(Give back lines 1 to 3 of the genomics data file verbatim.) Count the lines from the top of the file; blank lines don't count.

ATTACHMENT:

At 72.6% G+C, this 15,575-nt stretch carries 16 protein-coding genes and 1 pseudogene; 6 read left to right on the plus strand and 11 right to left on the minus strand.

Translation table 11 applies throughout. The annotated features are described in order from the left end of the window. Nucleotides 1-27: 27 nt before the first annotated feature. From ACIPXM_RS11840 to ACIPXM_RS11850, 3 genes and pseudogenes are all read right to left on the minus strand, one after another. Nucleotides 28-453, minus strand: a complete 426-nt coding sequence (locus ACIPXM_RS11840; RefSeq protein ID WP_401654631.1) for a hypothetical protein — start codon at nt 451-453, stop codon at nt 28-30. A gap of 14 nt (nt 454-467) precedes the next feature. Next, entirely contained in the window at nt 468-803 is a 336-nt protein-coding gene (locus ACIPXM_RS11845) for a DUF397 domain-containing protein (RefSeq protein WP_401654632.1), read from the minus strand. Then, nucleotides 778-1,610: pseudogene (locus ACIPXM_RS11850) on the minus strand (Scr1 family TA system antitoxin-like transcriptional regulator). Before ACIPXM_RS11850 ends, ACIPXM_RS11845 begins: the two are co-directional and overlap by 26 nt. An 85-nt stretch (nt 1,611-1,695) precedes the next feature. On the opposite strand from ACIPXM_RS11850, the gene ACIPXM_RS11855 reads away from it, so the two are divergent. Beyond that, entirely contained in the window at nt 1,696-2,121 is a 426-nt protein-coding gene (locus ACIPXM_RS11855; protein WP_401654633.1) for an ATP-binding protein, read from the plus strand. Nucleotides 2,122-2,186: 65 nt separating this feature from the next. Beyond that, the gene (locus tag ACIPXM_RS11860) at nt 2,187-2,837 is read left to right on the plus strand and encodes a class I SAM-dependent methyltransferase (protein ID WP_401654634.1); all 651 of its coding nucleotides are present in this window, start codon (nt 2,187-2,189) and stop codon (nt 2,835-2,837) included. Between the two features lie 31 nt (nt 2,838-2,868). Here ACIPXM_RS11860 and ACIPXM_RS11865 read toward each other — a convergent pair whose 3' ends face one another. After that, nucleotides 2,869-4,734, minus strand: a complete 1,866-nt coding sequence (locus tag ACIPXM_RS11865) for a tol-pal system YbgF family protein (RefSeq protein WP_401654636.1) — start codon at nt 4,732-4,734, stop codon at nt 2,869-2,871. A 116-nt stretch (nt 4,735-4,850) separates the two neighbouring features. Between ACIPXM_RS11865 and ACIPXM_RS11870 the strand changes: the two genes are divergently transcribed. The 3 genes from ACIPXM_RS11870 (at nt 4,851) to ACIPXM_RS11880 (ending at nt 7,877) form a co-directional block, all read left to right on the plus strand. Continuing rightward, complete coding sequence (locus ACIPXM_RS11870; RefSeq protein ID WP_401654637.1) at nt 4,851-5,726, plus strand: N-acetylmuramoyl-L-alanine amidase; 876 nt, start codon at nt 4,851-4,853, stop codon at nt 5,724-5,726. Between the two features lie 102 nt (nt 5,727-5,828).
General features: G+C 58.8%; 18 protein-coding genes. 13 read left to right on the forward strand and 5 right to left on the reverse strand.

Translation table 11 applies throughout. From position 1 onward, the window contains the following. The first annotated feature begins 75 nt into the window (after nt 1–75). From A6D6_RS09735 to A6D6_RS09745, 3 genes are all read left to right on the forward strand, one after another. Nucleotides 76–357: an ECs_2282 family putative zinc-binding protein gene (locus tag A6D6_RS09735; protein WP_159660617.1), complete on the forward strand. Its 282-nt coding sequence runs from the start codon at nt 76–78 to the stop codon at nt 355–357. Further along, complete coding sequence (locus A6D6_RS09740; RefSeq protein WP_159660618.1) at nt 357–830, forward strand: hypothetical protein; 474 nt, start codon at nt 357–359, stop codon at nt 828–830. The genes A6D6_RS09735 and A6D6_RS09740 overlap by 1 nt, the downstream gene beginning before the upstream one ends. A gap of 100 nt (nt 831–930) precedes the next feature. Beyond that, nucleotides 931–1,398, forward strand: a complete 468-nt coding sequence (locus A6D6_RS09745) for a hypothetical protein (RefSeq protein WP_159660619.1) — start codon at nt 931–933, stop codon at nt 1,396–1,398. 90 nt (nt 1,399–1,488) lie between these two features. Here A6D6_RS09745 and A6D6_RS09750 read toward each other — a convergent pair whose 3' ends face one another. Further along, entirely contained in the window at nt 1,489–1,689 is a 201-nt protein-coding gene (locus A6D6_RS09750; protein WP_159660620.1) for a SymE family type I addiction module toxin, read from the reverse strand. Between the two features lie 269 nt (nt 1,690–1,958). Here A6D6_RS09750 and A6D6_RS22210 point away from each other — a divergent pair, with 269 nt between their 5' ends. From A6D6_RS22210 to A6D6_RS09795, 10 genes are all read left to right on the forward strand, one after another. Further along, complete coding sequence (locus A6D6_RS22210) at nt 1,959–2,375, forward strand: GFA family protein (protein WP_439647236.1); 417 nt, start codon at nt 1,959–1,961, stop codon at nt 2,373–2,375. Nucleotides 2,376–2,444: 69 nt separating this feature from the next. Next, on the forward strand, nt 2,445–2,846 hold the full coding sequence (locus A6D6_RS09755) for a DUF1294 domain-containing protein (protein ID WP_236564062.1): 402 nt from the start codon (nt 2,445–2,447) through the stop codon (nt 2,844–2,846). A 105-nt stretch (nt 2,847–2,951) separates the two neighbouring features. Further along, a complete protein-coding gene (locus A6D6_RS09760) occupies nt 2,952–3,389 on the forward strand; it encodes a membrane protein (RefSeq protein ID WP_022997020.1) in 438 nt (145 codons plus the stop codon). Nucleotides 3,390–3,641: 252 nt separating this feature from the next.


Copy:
At 72.6% G+C, this 15,575-nt stretch carries 16 protein-coding genes and 1 pseudogene; 6 read left to right on the plus strand and 11 right to left on the minus strand.

Translation table 11 applies throughout. The annotated features are described in order from the left end of the window. Nucleotides 1-27: 27 nt before the first annotated feature. From ACIPXM_RS11840 to ACIPXM_RS11850, 3 genes and pseudogenes are all read right to left on the minus strand, one after another. Nucleotides 28-453, minus strand: a complete 426-nt coding sequence (locus ACIPXM_RS11840; RefSeq protein ID WP_401654631.1) for a hypothetical protein — start codon at nt 451-453, stop codon at nt 28-30. A gap of 14 nt (nt 454-467) precedes the next feature. Next, entirely contained in the window at nt 468-803 is a 336-nt protein-coding gene (locus ACIPXM_RS11845) for a DUF397 domain-containing protein (RefSeq protein WP_401654632.1), read from the minus strand. Then, nucleotides 778-1,610: pseudogene (locus ACIPXM_RS11850) on the minus strand (Scr1 family TA system antitoxin-like transcriptional regulator). Before ACIPXM_RS11850 ends, ACIPXM_RS11845 begins: the two are co-directional and overlap by 26 nt. An 85-nt stretch (nt 1,611-1,695) precedes the next feature. On the opposite strand from ACIPXM_RS11850, the gene ACIPXM_RS11855 reads away from it, so the two are divergent. Beyond that, entirely contained in the window at nt 1,696-2,121 is a 426-nt protein-coding gene (locus ACIPXM_RS11855; protein WP_401654633.1) for an ATP-binding protein, read from the plus strand. Nucleotides 2,122-2,186: 65 nt separating this feature from the next. Beyond that, the gene (locus tag ACIPXM_RS11860) at nt 2,187-2,837 is read left to right on the plus strand and encodes a class I SAM-dependent methyltransferase (protein ID WP_401654634.1); all 651 of its coding nucleotides are present in this window, start codon (nt 2,187-2,189) and stop codon (nt 2,835-2,837) included. Between the two features lie 31 nt (nt 2,838-2,868). Here ACIPXM_RS11860 and ACIPXM_RS11865 read toward each other — a convergent pair whose 3' ends face one another. After that, nucleotides 2,869-4,734, minus strand: a complete 1,866-nt coding sequence (locus tag ACIPXM_RS11865) for a tol-pal system YbgF family protein (RefSeq protein WP_401654636.1) — start codon at nt 4,732-4,734, stop codon at nt 2,869-2,871. A 116-nt stretch (nt 4,735-4,850) separates the two neighbouring features. Between ACIPXM_RS11865 and ACIPXM_RS11870 the strand changes: the two genes are divergently transcribed. The 3 genes from ACIPXM_RS11870 (at nt 4,851) to ACIPXM_RS11880 (ending at nt 7,877) form a co-directional block, all read left to right on the plus strand. Continuing rightward, complete coding sequence (locus ACIPXM_RS11870; RefSeq protein ID WP_401654637.1) at nt 4,851-5,726, plus strand: N-acetylmuramoyl-L-alanine amidase; 876 nt, start codon at nt 4,851-4,853, stop codon at nt 5,724-5,726. Between the two features lie 102 nt (nt 5,727-5,828).
General features: G+C 58.8%; 18 protein-coding genes. 13 read left to right on the forward strand and 5 right to left on the reverse strand.